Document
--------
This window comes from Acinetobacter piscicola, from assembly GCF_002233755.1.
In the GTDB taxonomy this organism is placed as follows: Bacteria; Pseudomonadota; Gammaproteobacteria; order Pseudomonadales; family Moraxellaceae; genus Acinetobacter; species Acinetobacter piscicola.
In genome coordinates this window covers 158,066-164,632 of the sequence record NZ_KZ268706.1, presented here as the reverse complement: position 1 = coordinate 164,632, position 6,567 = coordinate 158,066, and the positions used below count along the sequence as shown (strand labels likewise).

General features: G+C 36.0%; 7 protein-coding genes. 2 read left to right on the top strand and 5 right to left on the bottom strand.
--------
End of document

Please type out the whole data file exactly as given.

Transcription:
This window comes from Acinetobacter piscicola, from assembly GCF_002233755.1.
In the GTDB taxonomy this organism is placed as follows: Bacteria; Pseudomonadota; Gammaproteobacteria; order Pseudomonadales; family Moraxellaceae; genus Acinetobacter; species Acinetobacter piscicola.
In genome coordinates this window covers 158,066-164,632 of the sequence record NZ_KZ268706.1, presented here as the reverse complement: position 1 = coordinate 164,632, position 6,567 = coordinate 158,066, and the positions used below count along the sequence as shown (strand labels likewise).

General features: G+C 36.0%; 7 protein-coding genes. 2 read left to right on the top strand and 5 right to left on the bottom strand.